Dan Hoerner’s Latest WorkBoat Article: Stop-work Authority is a Win-win

Many view stop-work authority as an underused or hollow “feel good” practice that should rarely be implemented. But this proactive safety measure should be embraced and exercised by employers and workers alike.

The underlying premise of stop-work authority is to permit anyone involved in business activity to halt operations when a danger or risk of an accident, injury or damage is perceived. Theoretically, a stop-work order can prevent accidents before they happen.

The effectiveness of stop-work authority is only as good as those who allow it or exercise it. In my three decades of litigation practice, I have heard too often from workers on the front line that they would never seriously consider invoking the policy, primarily out of fear of repercussion or being deemed a problem employee. On the other hand, management nearly always stands firm that unfettered stop-work authority is an essential part of risk management and that no worker should hesitate to use it when an unsafe situation is believed to exist. Anecdotally, there is often some degree of truth to both opposing viewpoints.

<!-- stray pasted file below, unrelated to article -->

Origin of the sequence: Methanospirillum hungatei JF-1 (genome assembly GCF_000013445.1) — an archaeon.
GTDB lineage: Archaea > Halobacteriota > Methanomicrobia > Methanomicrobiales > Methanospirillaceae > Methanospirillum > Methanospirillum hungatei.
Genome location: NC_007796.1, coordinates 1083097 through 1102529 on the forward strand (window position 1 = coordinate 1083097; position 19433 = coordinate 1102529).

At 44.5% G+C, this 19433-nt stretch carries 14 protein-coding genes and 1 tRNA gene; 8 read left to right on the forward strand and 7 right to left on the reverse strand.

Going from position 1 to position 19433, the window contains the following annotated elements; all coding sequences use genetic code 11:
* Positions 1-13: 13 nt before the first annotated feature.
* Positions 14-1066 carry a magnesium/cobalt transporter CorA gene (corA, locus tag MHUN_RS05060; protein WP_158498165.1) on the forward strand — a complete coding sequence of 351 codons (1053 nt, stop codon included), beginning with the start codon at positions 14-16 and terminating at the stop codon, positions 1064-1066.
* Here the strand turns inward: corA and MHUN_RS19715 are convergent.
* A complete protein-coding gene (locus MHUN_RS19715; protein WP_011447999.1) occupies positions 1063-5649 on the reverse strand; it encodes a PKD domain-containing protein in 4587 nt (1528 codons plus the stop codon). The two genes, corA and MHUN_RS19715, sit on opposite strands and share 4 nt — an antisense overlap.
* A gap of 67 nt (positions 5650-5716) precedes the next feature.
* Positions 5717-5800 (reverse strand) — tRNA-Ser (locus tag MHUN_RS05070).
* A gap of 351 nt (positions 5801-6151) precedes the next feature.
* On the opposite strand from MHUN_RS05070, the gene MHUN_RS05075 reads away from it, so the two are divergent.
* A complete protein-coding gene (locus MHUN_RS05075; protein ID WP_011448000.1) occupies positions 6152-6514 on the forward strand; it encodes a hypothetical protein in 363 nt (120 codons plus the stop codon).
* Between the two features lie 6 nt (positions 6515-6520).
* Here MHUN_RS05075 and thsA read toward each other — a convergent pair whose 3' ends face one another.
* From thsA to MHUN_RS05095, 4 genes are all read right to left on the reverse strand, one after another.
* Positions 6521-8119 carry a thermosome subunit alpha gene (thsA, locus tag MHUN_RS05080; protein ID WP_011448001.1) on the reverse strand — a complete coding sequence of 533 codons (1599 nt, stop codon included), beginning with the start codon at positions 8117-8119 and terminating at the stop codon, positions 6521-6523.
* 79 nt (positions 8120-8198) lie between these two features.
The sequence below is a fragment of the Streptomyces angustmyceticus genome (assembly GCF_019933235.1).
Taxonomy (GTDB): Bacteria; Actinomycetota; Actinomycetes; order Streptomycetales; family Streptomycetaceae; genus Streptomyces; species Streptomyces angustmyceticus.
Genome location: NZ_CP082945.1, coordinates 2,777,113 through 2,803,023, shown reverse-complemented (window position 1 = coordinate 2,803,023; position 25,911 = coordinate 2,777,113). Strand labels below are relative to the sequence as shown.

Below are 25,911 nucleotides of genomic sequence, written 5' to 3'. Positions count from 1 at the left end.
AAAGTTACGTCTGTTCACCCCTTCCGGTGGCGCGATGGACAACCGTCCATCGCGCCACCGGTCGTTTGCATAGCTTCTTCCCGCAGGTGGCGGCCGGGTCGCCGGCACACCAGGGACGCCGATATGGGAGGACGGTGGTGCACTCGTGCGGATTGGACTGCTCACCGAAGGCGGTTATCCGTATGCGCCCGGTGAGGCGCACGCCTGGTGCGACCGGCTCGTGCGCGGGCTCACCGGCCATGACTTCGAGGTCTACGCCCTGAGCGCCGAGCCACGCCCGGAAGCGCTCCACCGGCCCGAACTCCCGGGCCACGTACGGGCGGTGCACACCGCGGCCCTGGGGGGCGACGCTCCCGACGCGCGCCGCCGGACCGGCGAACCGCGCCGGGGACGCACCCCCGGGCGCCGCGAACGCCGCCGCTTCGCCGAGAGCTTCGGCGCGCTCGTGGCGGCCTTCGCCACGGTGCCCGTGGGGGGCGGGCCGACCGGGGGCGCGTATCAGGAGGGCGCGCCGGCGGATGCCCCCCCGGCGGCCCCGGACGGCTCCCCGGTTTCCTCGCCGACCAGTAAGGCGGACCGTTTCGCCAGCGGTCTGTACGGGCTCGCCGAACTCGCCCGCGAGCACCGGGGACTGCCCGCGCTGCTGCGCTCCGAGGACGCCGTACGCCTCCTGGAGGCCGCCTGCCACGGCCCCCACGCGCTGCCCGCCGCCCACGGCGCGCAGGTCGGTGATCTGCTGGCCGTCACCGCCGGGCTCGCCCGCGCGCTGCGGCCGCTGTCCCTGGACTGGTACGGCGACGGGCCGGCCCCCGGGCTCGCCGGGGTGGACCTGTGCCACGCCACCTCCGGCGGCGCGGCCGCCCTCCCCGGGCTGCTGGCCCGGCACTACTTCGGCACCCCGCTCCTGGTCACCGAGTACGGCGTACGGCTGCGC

If stop-work authority is going to serve as a viable tool in promoting safety and reducing risk of injury or loss at the workplace, then it needs to be firmly entrenched as part of a company’s safety culture, from the upper levels of management down to the boots on the ground.

First, it should be well defined and reduced to writing in a company’s safety rules or procedures manual. Second, the policy must be expressly and unequivocally communicated throughout the ranks of each business so that the rule is known and understood by all. And finally, all personnel must practice what they preach and recognize that a stop-work order is not something that can be either used arbitrarily or ignored when it is invoked.

Reinforcing the policy at safety meetings can go a long way in encouraging an appreciation of the value of a meaningful stop-work authority practice that is respected at all levels.

Maritime attorney Dan Hoerner is a regular contributor to WorkBoat magazine.

This article was originally published in the July 2023 issue of WorkBoat magazine.